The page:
Having trouble with the canon for the head (that is, can’t make a HUMAN head and face)? The canon refers to the placement of landmarks on the human head and are, for our purpose, universal. Although all our sculpted heads are basically similar, it is the differences in size and shape of the facial features that produce an infinite variety of appearances.
There is a set of ‘rules’ about where landmarks fall on a human skull, regardless of whether or not you are trying to sculpt a pretty face or a character face. In order for your doll to be believable (i.e. not alien) these rules apply no matter what type of doll you are sculpting. For our purposes we are using a proportion of 8 heads for our 1:12 scale figures. For a doll that is 6 inches tall you will form a head that is ¾ inch from bottom of the chin to the top of the head and ¾ inch from the front to the back of the skull.
First, make a ¾ inch ball of clay and press the sides to narrow them to 2/3 the height of the head, or ½ inch. Check the clay against your proportion chart and cut off the excess. Then, identify and mark the shape of the head from the side. You can make horizontal and vertical grid lines and identify various points to assist you, and then connect the points that shape the head. Following the lines you created cut off the excess clay. Check it against your proportion chart. You will end up with a basic skull shape. To see that shape, follow this link to a tutorial for a head under-sculpt by Mark Dennis:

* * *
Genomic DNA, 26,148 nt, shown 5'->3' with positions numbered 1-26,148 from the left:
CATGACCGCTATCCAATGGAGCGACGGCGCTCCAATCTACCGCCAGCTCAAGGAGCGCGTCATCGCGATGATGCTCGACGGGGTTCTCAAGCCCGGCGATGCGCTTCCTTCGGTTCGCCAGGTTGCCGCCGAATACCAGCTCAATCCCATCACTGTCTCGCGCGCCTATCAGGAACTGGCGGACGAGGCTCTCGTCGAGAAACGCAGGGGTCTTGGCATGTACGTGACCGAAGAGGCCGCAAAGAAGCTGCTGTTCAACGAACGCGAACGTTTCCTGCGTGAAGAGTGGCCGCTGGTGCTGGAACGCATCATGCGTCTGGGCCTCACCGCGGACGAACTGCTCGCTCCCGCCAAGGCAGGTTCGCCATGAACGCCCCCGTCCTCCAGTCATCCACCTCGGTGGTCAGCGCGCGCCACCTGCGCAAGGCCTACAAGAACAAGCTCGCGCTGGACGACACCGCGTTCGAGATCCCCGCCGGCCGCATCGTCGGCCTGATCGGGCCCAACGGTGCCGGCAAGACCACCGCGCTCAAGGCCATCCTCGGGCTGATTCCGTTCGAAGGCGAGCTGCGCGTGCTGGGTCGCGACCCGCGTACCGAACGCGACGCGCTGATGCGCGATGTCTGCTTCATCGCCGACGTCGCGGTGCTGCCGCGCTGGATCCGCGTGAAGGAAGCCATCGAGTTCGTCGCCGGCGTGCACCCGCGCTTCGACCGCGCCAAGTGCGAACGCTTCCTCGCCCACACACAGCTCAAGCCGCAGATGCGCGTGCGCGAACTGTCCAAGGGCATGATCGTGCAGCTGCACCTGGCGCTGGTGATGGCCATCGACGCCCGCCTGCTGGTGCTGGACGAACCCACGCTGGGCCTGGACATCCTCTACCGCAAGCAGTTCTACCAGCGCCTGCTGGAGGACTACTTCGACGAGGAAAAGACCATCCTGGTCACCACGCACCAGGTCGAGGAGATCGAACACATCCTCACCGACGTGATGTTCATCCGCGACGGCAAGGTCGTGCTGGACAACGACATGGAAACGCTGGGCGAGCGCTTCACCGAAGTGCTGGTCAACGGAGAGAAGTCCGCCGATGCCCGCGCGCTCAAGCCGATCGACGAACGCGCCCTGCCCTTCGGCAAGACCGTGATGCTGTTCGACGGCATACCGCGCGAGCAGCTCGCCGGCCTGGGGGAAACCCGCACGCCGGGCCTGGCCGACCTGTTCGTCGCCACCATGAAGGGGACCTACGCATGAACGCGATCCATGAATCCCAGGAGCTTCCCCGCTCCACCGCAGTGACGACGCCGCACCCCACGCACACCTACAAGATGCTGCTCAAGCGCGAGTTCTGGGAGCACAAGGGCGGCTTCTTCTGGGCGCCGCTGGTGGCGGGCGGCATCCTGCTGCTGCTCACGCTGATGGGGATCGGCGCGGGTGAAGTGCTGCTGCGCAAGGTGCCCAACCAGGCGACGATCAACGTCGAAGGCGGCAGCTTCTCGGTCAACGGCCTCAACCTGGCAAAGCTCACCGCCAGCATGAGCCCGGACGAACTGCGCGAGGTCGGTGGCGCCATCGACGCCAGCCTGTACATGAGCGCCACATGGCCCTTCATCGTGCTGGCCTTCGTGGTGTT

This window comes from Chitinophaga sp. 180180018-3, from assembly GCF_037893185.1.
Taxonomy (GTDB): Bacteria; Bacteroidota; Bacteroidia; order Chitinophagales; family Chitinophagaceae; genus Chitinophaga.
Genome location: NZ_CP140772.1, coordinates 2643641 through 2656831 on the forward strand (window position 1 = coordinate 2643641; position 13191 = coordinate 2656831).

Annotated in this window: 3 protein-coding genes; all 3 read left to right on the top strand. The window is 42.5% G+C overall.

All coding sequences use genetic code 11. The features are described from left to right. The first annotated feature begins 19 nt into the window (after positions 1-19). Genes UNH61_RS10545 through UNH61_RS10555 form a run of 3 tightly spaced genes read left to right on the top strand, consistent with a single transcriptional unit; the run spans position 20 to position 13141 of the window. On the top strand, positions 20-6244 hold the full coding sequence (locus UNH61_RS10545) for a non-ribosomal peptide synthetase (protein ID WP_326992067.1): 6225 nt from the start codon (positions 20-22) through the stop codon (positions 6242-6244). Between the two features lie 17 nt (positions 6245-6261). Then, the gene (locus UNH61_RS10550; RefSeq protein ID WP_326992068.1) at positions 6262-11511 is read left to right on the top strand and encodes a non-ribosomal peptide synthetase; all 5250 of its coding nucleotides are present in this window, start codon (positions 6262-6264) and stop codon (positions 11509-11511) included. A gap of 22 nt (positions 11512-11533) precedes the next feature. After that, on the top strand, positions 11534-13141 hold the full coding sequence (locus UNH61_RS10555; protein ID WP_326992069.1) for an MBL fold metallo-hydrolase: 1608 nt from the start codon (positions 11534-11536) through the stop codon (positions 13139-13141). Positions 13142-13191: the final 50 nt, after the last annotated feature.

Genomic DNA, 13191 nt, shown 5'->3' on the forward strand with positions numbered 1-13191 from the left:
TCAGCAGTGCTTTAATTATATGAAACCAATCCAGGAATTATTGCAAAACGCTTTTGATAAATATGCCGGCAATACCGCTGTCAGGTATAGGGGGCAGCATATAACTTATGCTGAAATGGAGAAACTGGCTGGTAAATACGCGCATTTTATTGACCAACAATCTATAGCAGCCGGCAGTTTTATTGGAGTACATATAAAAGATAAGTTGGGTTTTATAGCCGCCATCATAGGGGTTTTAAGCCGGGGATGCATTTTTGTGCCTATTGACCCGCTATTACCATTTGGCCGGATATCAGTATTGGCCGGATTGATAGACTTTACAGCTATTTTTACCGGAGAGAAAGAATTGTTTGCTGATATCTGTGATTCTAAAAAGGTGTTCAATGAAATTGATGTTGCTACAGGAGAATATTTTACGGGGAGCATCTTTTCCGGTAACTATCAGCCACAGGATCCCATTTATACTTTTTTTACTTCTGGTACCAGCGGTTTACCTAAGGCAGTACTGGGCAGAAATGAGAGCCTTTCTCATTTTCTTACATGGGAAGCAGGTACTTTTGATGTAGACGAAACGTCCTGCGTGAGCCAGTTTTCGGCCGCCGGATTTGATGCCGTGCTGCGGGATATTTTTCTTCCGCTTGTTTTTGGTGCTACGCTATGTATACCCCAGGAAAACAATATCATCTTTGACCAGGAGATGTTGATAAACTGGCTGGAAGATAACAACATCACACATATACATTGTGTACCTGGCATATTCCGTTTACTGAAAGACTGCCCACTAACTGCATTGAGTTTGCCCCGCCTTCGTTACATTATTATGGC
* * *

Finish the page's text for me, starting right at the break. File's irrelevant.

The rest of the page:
The face grid is also made of both vertical and horizontal lines. First, identify and calculate the horizontal lines (eye line, the bottom of the nose, the mouth, and the chin, etc) and the vertical lines (the width of the eye, the sides of the nose and mouth) and put them on your grid. There are many tutorials available that will instruct you about this (see May and July 2010 posts about the canon of the human head for links to some tutorials) and check out Kathryn Dewey’s Landmarks of the Head for lots of detail:
Only when you have formed the basic shape of the head and identified the placement of the features, do you sculpt the individual size and shape of the features; ensuring that you are sculpting a doll that looks human.
Saturday, March 19, 2011
Instructions for a simple but strong armature for a miniature doll can be found on Mark Dennis’ Blog. This armature can be made with both 14 and 17 gauge aluminum wire or 18 gauge galvanized steel wire and will be strong enough for our small scale dolls (and will work for dolls up to 14 inches). You will find it at: